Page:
I use the PIA VPN and I notice that if I have that connection up and then start speedify, the connection stays up. But no traffic goes through it, and if you disconnect PIA you cannot reconnect as long as speedify is running. I don't need them to work together so that's as far as I've investigated.
The first issue is that WAN failover is neither instantaneous nor transparent.
If you're getting 30 sec interruptions, it will be hard to failover and back without whiplash.
In a typical failover scenario, some apps will disconnect for a while (or forever, eg a remote shell) on failover and the others will reconnect, but it will take them some time.
Your best bet is to use something like Speedify right on your endpoint. I have no experience with it, but it may have a chance of helping you while WAN failover of any kind is unlikely to.
I'm finding it harder and harder to get wired ethernet access at venues...I guess that's a symptom of wifi getting better and better. Some folks don't even know where the ports are anymore lol.
Even when the venue internet seems good enough, the great part about Speedify is you can still setup bonding to your cellular, but it won't use any data if it doesn't have to fall back on it. Data is super expensive in Canada so that saves me some serious coin.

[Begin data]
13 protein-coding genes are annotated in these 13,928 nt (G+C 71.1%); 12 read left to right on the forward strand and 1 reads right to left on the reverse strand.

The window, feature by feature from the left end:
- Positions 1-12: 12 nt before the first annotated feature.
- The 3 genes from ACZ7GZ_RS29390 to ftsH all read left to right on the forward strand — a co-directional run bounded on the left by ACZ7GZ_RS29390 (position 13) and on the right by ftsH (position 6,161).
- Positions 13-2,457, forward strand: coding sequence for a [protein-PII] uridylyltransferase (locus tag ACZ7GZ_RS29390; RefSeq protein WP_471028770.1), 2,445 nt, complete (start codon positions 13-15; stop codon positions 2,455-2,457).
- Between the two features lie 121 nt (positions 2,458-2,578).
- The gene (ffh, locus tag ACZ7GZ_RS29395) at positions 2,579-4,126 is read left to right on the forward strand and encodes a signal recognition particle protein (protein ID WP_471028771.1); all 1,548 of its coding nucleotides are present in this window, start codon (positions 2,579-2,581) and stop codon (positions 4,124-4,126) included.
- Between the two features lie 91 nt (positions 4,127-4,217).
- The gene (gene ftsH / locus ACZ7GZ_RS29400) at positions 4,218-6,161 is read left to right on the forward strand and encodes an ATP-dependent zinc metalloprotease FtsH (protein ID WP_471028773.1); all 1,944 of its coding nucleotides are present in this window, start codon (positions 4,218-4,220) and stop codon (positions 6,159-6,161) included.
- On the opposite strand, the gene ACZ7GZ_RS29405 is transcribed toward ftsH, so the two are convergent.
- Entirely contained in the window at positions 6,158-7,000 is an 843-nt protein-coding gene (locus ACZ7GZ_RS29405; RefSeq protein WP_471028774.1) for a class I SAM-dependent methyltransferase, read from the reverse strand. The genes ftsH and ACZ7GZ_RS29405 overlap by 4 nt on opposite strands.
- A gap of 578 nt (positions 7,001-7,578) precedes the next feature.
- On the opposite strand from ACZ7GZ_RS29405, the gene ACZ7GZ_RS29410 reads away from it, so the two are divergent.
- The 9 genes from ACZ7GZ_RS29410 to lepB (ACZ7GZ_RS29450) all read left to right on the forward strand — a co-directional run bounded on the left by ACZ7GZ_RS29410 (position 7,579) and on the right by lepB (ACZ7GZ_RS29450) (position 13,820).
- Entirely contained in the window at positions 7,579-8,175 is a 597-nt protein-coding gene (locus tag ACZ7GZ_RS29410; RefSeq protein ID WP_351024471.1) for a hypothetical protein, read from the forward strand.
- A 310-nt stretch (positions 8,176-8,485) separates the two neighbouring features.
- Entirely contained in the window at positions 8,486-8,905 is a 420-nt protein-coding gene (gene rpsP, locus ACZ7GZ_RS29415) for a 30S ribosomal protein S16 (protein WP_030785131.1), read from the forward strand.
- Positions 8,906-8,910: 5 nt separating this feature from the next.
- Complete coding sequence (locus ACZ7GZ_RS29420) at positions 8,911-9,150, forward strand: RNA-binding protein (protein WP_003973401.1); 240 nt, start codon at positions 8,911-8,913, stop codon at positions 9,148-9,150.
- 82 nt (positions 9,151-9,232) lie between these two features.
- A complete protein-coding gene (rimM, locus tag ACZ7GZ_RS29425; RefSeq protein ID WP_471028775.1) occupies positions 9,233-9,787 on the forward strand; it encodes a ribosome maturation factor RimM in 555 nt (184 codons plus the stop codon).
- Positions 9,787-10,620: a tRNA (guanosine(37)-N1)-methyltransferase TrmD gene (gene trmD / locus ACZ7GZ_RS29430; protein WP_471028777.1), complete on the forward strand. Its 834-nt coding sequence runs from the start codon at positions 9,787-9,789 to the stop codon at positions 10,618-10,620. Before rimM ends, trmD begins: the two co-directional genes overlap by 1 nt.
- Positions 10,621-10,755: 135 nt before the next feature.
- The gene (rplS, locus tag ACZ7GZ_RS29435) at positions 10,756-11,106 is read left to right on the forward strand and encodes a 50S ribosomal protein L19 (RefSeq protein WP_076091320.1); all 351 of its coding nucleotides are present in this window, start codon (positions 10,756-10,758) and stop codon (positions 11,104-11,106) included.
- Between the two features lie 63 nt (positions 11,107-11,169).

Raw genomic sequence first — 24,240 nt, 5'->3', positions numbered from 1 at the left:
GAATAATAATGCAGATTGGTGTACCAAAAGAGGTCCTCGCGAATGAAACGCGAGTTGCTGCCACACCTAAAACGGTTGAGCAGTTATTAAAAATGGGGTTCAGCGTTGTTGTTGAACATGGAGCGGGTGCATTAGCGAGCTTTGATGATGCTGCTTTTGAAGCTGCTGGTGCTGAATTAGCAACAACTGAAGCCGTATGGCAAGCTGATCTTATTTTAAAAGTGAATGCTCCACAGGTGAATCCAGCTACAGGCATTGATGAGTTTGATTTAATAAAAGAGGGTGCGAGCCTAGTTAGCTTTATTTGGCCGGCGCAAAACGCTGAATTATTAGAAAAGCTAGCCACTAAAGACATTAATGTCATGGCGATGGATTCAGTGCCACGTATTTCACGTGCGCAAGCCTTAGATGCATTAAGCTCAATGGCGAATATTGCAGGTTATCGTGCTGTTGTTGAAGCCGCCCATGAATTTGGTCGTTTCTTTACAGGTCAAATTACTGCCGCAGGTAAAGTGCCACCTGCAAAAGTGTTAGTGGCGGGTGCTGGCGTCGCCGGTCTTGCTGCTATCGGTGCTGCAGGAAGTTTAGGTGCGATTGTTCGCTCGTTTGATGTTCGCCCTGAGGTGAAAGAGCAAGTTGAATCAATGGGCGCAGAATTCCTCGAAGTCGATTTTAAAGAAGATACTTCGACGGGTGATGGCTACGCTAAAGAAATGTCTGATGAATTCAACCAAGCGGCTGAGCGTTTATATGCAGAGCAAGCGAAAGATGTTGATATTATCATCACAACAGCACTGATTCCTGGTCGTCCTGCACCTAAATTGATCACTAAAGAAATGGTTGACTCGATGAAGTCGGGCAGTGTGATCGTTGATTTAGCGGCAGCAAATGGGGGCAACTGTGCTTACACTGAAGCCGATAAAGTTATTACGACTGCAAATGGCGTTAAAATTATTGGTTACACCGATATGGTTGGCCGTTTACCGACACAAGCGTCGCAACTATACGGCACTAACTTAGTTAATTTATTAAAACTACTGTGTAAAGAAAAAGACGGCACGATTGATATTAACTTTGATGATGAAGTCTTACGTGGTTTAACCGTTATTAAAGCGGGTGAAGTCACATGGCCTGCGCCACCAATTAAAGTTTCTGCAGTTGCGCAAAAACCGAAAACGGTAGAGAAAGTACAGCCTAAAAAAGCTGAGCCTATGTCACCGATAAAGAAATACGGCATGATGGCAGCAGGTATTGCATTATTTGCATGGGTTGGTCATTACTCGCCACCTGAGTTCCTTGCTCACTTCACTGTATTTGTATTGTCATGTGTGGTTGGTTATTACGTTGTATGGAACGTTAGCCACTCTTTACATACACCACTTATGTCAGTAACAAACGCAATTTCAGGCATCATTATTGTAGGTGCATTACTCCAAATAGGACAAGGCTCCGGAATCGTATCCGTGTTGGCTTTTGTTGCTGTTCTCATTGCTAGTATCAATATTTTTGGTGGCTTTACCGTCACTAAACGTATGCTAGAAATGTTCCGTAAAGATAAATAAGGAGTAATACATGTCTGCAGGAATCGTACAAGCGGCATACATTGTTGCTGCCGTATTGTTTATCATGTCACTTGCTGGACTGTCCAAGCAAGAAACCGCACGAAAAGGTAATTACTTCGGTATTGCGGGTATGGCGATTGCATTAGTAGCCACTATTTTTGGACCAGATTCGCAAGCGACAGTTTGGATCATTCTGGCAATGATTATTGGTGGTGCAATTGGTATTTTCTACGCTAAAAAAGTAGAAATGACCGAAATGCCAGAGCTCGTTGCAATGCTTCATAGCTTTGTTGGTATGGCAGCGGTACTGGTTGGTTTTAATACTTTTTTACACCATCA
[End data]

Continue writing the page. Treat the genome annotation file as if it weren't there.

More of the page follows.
I have multiple Teams meetings every day (usually just audio, but sometimes video too). I do not have any significant drops (sometimes, I might miss a bit of audio for a second or so). My stats have been hovering around 30s to 1 minute of obstructions / 12 hours, and ~1-2 minutes of 'Other Outages'. (I'm at 23 seconds and 25 seconds respectively right now today.)
I do have a DSL connection as a backup (~5Mbs), and use Speedify to combine the two streams. However, I'm not sure Speedify is effective for these short drops: if I physically disconnect my laptop from Starlink, it seems to take a relatively significant amount of time for my connection to work to come back up (I have not done any real testing to confirm this: I just tried it once and it seemed to take a long time to re-connect).
I'm hoping with the next batch of satellites coming online, my obstructions will get down to zero. Once I hit that point, I'll disable Speedify and my DSL connection and see what happens.